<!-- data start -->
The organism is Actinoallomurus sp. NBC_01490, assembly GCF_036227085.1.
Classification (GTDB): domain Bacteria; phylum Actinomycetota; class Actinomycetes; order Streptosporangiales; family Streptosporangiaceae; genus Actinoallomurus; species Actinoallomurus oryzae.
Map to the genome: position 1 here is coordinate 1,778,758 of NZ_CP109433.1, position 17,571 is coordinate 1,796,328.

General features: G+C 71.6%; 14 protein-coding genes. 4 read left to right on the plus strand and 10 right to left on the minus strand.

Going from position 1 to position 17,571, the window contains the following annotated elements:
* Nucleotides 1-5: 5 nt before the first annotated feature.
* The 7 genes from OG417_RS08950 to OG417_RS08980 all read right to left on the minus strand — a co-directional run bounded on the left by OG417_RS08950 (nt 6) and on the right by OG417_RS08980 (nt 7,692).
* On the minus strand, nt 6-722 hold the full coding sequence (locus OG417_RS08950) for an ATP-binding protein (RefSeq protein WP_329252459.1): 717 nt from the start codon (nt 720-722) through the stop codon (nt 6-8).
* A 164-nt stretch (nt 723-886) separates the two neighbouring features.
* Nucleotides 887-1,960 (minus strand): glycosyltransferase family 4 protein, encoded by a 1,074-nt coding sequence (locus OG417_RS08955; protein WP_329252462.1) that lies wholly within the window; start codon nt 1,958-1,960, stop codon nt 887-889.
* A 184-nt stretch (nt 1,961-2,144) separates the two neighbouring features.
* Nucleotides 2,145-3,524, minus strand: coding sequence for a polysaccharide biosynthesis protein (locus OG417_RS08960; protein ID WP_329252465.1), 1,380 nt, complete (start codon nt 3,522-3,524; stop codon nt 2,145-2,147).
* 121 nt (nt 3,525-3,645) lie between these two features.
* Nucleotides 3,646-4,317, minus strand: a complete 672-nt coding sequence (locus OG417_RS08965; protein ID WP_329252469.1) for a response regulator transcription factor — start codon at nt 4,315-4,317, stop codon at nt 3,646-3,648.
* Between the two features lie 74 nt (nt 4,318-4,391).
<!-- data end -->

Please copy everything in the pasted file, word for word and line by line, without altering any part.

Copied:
The organism is Actinoallomurus sp. NBC_01490, assembly GCF_036227085.1.
Classification (GTDB): domain Bacteria; phylum Actinomycetota; class Actinomycetes; order Streptosporangiales; family Streptosporangiaceae; genus Actinoallomurus; species Actinoallomurus oryzae.
Map to the genome: position 1 here is coordinate 1,778,758 of NZ_CP109433.1, position 17,571 is coordinate 1,796,328.

General features: G+C 71.6%; 14 protein-coding genes. 4 read left to right on the plus strand and 10 right to left on the minus strand.

Going from position 1 to position 17,571, the window contains the following annotated elements:
* Nucleotides 1-5: 5 nt before the first annotated feature.
* The 7 genes from OG417_RS08950 to OG417_RS08980 all read right to left on the minus strand — a co-directional run bounded on the left by OG417_RS08950 (nt 6) and on the right by OG417_RS08980 (nt 7,692).
* On the minus strand, nt 6-722 hold the full coding sequence (locus OG417_RS08950) for an ATP-binding protein (RefSeq protein WP_329252459.1): 717 nt from the start codon (nt 720-722) through the stop codon (nt 6-8).
* A 164-nt stretch (nt 723-886) separates the two neighbouring features.
* Nucleotides 887-1,960 (minus strand): glycosyltransferase family 4 protein, encoded by a 1,074-nt coding sequence (locus OG417_RS08955; protein WP_329252462.1) that lies wholly within the window; start codon nt 1,958-1,960, stop codon nt 887-889.
* A 184-nt stretch (nt 1,961-2,144) separates the two neighbouring features.
* Nucleotides 2,145-3,524, minus strand: coding sequence for a polysaccharide biosynthesis protein (locus OG417_RS08960; protein ID WP_329252465.1), 1,380 nt, complete (start codon nt 3,522-3,524; stop codon nt 2,145-2,147).
* 121 nt (nt 3,525-3,645) lie between these two features.
* Nucleotides 3,646-4,317, minus strand: a complete 672-nt coding sequence (locus OG417_RS08965; protein ID WP_329252469.1) for a response regulator transcription factor — start codon at nt 4,315-4,317, stop codon at nt 3,646-3,648.
* Between the two features lie 74 nt (nt 4,318-4,391).